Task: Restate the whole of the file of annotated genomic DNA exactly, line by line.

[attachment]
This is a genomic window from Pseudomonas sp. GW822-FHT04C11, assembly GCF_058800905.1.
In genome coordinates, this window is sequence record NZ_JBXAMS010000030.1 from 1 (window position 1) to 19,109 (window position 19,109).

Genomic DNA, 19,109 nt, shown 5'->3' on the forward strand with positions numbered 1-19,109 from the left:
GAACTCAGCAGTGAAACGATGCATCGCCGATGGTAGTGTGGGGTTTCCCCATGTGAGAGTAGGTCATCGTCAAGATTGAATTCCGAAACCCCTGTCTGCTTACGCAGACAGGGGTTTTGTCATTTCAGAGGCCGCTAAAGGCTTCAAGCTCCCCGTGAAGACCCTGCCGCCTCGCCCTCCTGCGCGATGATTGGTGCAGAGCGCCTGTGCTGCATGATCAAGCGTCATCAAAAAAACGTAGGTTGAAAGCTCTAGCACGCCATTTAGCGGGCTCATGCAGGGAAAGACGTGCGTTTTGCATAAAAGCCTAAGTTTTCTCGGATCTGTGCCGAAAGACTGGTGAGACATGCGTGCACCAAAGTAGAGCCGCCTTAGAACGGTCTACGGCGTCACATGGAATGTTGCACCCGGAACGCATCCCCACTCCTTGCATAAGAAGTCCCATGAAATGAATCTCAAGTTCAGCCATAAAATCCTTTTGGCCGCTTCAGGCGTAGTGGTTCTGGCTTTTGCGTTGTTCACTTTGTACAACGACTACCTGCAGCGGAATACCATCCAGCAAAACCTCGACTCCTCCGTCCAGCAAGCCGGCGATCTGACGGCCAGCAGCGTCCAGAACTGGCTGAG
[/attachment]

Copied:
This is a genomic window from Pseudomonas sp. GW822-FHT04C11, assembly GCF_058800905.1.
In genome coordinates, this window is sequence record NZ_JBXAMS010000030.1 from 1 (window position 1) to 19,109 (window position 19,109).

Genomic DNA, 19,109 nt, shown 5'->3' on the forward strand with positions numbered 1-19,109 from the left:
GAACTCAGCAGTGAAACGATGCATCGCCGATGGTAGTGTGGGGTTTCCCCATGTGAGAGTAGGTCATCGTCAAGATTGAATTCCGAAACCCCTGTCTGCTTACGCAGACAGGGGTTTTGTCATTTCAGAGGCCGCTAAAGGCTTCAAGCTCCCCGTGAAGACCCTGCCGCCTCGCCCTCCTGCGCGATGATTGGTGCAGAGCGCCTGTGCTGCATGATCAAGCGTCATCAAAAAAACGTAGGTTGAAAGCTCTAGCACGCCATTTAGCGGGCTCATGCAGGGAAAGACGTGCGTTTTGCATAAAAGCCTAAGTTTTCTCGGATCTGTGCCGAAAGACTGGTGAGACATGCGTGCACCAAAGTAGAGCCGCCTTAGAACGGTCTACGGCGTCACATGGAATGTTGCACCCGGAACGCATCCCCACTCCTTGCATAAGAAGTCCCATGAAATGAATCTCAAGTTCAGCCATAAAATCCTTTTGGCCGCTTCAGGCGTAGTGGTTCTGGCTTTTGCGTTGTTCACTTTGTACAACGACTACCTGCAGCGGAATACCATCCAGCAAAACCTCGACTCCTCCGTCCAGCAAGCCGGCGATCTGACGGCCAGCAGCGTCCAGAACTGGCTGAG